When they finally let S come back down to the ward to be with me, she was still being tube fed and I was still struggling with the pumping. I don’t think anyone mentioned to me that because I was so traumatised from giving birth 5 weeks early, it was probably delaying my milk coming in. As it was, that concept never occurred to me, and I spent a few days convinced I was clearly not meant to be a mother and had made a terrible mistake in bringing this poor child into the world. I think my milk finally came in when she was just over a week old, and the relief I felt was not something I will ever be able to describe. She still had issues with latching, and staying awake long enough to drink enough milk though, so the tube feeding continued – but now that I was actually producing some milk, we could stop the formula and start putting my milk into the tube, which I felt a lot better about. The ward staff were very supportive, if a little hands-on with my boobs, and would come in and try to help me position S in the best way and hold her properly to ensure she latched on correctly. The NICU nurses continued to come down to the ward ever three hours to feed her via tube – each time they feed through a nasal tube they have to check first that the tube is going into the stomach and not the lungs. The good thing about a baby being fed through a tube is that they remove all the air from the belly with the syringe, so S never had any wind, and was rarely sick. One evening after shift change the night-shift nurse came down to help feed S. It was a lady we’d met a few times before, and who had been really good to me when S was in NICU. I went off to the fridge to fetch some milk to put into the tube, and when I came back and handed her a bottle of my milk rather than formula, she was genuinely thrilled. We soon switched S’s feeds over so that she fed from me, and then had a small “top-up” via tube to make sure she was getting enough and wouldn’t lose weight.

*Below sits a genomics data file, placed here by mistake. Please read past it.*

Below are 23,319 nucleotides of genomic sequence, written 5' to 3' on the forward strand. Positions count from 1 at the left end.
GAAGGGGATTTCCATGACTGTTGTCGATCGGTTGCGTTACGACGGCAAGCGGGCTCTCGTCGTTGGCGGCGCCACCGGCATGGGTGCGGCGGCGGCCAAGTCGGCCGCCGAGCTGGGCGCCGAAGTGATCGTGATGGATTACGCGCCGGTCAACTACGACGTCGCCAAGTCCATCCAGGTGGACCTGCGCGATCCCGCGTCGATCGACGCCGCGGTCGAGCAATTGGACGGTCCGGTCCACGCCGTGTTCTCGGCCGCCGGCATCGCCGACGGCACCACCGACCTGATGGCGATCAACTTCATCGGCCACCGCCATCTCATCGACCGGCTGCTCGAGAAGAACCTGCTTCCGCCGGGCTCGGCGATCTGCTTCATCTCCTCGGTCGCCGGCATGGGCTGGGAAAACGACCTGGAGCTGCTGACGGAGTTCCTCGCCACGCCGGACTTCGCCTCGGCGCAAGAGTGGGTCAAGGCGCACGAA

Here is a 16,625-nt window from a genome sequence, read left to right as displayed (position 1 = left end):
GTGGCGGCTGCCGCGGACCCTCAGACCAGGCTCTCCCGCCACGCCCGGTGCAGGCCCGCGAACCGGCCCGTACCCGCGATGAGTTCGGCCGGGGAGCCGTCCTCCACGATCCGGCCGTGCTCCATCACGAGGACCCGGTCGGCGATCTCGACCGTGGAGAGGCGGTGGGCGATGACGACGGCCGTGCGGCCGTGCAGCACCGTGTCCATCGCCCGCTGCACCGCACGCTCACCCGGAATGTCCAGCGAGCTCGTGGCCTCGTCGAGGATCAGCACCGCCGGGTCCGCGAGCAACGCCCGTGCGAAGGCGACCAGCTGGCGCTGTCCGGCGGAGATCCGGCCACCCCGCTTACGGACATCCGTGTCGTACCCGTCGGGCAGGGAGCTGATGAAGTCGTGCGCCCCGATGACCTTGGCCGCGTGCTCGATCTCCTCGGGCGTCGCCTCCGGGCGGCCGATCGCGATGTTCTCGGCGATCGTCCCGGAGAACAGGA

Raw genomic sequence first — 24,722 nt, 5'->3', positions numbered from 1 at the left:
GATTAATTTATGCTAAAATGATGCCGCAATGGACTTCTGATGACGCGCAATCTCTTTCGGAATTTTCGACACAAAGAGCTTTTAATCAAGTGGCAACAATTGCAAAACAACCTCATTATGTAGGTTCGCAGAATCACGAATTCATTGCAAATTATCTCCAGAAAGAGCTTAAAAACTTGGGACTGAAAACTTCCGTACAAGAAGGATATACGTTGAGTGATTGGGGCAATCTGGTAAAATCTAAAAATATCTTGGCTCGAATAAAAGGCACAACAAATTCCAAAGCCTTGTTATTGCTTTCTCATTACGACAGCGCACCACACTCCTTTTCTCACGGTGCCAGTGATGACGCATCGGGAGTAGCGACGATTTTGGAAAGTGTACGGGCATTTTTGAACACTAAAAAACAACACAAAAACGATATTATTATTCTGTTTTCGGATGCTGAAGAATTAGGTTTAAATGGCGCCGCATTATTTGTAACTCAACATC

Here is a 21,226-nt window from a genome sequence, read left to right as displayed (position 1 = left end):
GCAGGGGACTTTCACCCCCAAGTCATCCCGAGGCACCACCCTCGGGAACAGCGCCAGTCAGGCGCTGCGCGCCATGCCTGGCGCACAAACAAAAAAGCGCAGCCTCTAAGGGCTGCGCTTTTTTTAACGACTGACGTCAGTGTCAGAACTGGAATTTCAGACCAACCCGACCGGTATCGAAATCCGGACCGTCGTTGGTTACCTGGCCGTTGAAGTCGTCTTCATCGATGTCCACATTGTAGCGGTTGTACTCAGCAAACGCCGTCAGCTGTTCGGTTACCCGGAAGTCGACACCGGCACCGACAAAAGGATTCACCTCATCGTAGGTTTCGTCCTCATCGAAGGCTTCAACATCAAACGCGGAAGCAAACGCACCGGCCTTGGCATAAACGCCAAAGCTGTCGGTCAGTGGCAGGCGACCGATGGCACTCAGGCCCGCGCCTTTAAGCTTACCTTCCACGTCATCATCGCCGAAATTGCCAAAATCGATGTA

Shortly after that, S pulled her feeding tube out. It was the second time she’d done it, and as she was starting to get the hang of the breastfeeding, they suggested we leave the tube out, and top up her feeds with a cup instead. We tried that a few times; it was very messy, and she didn’t seem interested in the milk. We hoped this was because she was getting enough milk from me already. When, a couple of days later, she had put on 50g in one day, we decided she was definitely getting enough milk from me, and they finally let us come home. Because she was tiny, and had been jaundiced (which makes a baby very sleepy and they may not wake up for feeds), they let us leave with very strict instructions to never, ever let S go more than 3 hours between feeds.
With this in mind, I took S home, horribly paranoid that she would lose weight and they would take her back into hospital again. The morning before we left the hospital, a midwife asked how my nipples were, and I said they were sore – so she gave me some little packets of a thing called Jelonet. This is like a little mesh that you put over your nipple, and it’s meant to make it feel a little better. I was not overly impressed, but it did make a little difference and so I took what I was given.